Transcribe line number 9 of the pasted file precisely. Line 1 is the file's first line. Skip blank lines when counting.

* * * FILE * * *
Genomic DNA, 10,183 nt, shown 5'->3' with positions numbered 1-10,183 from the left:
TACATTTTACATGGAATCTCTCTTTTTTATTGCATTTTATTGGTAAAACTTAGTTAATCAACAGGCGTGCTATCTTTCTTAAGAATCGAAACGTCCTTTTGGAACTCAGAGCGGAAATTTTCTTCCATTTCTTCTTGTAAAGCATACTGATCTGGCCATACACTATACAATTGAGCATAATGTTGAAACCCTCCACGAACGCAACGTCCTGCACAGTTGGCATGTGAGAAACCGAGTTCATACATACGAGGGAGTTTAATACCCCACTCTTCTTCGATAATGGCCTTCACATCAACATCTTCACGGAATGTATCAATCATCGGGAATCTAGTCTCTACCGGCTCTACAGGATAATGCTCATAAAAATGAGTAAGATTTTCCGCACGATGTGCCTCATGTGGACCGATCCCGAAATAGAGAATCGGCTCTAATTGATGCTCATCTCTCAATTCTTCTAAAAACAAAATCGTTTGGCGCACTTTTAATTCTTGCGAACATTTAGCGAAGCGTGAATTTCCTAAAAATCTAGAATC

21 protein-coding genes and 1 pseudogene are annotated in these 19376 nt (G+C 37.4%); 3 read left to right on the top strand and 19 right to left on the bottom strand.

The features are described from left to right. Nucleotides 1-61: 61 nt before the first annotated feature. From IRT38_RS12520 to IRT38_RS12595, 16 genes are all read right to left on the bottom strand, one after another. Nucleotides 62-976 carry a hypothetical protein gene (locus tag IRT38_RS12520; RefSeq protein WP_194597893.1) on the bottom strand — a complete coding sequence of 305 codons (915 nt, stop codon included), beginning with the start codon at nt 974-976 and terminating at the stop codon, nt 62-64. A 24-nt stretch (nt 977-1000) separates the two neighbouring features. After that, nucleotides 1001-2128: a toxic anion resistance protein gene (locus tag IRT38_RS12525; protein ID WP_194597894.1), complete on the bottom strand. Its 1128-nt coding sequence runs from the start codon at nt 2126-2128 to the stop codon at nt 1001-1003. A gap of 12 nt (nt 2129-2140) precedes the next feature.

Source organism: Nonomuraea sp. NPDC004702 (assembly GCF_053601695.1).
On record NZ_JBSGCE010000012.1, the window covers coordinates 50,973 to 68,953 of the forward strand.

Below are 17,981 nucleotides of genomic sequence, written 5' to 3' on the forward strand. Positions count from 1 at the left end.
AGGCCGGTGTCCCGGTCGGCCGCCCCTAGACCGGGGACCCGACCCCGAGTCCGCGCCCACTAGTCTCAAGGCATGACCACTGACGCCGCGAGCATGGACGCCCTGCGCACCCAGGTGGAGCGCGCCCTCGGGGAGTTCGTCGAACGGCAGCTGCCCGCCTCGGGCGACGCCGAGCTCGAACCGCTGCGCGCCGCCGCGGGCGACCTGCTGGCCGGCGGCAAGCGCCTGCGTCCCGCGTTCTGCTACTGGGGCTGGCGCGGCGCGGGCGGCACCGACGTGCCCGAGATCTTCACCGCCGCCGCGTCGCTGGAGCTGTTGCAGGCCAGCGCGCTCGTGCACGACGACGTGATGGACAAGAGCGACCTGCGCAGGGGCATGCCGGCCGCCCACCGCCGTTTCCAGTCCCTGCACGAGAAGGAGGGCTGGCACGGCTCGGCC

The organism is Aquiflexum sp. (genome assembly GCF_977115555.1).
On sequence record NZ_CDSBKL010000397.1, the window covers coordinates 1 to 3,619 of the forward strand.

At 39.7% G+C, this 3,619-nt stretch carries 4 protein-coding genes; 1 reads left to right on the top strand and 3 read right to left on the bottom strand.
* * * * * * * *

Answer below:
The organism is Aquiflexum sp. (genome assembly GCF_977115555.1).